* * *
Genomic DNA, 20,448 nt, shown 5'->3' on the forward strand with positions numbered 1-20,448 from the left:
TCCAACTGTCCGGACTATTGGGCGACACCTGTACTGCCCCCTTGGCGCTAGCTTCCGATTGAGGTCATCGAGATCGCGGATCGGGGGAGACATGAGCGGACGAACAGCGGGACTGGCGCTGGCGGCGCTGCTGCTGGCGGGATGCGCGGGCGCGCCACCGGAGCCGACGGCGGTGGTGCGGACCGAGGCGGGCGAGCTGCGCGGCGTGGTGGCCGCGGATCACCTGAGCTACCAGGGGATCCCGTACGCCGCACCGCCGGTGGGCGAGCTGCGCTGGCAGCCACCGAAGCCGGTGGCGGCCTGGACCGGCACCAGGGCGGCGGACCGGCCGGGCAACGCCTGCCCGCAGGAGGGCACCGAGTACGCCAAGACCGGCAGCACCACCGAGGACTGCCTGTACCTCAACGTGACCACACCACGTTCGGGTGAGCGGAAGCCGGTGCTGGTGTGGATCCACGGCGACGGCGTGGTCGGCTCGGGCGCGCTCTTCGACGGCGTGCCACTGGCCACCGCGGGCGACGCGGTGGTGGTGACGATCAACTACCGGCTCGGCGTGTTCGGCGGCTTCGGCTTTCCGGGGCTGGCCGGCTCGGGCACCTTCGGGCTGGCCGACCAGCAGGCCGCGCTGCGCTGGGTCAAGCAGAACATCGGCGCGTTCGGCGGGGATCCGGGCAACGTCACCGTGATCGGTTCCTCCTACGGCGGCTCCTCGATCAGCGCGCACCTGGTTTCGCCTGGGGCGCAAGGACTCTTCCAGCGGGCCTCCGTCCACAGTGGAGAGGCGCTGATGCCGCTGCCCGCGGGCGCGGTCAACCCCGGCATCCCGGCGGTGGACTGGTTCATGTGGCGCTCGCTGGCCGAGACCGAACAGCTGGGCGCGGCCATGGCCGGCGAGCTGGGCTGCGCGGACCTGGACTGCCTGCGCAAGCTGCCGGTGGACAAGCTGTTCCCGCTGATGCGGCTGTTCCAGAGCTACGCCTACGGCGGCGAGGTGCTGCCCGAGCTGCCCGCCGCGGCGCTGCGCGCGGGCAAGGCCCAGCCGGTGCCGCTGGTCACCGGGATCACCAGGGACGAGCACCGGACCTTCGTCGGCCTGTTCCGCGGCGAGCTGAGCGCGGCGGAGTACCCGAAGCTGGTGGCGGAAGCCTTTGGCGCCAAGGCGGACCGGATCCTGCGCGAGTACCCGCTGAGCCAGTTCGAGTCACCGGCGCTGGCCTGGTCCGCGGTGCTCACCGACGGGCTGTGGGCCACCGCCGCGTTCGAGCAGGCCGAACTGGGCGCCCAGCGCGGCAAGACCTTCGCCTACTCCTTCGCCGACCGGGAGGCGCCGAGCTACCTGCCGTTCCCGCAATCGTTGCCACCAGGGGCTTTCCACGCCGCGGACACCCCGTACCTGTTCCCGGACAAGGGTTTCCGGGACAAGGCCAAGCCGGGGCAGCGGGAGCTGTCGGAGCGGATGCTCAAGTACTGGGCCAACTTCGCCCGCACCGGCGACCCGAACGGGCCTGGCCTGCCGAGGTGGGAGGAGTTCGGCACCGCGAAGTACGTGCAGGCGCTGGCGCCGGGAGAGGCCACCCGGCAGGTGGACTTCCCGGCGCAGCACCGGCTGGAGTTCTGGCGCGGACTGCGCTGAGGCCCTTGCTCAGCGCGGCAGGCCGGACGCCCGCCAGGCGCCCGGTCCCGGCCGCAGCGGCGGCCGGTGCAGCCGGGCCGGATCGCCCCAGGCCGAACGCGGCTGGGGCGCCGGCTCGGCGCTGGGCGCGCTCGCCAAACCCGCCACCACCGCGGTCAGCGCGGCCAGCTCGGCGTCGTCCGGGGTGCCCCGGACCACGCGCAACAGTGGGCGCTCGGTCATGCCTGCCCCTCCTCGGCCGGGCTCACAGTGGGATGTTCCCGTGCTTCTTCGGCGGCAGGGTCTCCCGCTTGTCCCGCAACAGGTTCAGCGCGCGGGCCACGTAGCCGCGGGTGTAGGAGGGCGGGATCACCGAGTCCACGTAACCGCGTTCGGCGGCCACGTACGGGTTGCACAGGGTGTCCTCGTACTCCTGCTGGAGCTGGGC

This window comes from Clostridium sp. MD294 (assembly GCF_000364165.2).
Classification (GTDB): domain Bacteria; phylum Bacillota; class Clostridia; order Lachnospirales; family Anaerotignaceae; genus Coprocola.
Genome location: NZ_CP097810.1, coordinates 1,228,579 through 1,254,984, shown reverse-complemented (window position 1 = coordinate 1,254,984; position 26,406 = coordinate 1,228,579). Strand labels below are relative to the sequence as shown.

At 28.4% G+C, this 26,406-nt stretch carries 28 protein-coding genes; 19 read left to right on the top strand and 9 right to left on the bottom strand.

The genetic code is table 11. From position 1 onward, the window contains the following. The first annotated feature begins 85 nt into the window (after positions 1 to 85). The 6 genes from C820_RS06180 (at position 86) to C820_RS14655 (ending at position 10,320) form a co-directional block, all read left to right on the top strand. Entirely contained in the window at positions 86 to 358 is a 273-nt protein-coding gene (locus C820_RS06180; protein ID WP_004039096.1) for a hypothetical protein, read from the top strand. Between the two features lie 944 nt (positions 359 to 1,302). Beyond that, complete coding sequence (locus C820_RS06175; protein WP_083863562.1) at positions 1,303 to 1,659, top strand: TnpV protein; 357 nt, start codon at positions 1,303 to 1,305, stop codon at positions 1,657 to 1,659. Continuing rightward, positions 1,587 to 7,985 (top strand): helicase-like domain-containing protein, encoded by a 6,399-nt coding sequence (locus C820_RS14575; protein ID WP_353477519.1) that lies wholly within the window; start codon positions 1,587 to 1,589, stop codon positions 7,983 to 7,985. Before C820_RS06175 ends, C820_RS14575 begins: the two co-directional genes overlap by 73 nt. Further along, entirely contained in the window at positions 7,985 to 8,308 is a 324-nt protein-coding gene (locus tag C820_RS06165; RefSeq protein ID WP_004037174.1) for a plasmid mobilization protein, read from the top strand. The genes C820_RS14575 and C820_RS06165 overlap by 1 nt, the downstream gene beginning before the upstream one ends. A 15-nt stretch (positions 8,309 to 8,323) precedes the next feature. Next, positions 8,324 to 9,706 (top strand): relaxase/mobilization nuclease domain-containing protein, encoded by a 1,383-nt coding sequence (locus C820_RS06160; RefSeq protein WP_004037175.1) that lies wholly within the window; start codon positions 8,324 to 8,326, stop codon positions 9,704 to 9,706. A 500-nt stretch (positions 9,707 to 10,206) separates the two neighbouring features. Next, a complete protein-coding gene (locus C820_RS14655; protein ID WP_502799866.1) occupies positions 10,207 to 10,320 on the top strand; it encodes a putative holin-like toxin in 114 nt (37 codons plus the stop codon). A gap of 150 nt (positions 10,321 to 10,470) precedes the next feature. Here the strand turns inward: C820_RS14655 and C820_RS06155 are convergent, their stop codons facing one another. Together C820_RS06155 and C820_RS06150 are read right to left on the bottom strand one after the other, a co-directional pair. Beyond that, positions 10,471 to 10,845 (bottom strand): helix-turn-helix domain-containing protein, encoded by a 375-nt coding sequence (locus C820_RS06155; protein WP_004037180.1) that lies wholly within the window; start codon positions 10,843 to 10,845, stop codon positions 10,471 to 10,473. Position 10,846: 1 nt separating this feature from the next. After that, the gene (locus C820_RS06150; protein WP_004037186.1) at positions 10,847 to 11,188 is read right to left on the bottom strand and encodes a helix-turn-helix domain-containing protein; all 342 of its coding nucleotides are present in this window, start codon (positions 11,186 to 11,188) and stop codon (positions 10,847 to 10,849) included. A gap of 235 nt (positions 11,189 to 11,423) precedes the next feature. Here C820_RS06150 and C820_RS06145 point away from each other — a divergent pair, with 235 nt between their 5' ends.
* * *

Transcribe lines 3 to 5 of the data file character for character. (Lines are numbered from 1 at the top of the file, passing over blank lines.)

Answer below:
This window comes from Clostridium sp. MD294 (assembly GCF_000364165.2).
Classification (GTDB): domain Bacteria; phylum Bacillota; class Clostridia; order Lachnospirales; family Anaerotignaceae; genus Coprocola.
Genome location: NZ_CP097810.1, coordinates 1,228,579 through 1,254,984, shown reverse-complemented (window position 1 = coordinate 1,254,984; position 26,406 = coordinate 1,228,579). Strand labels below are relative to the sequence as shown.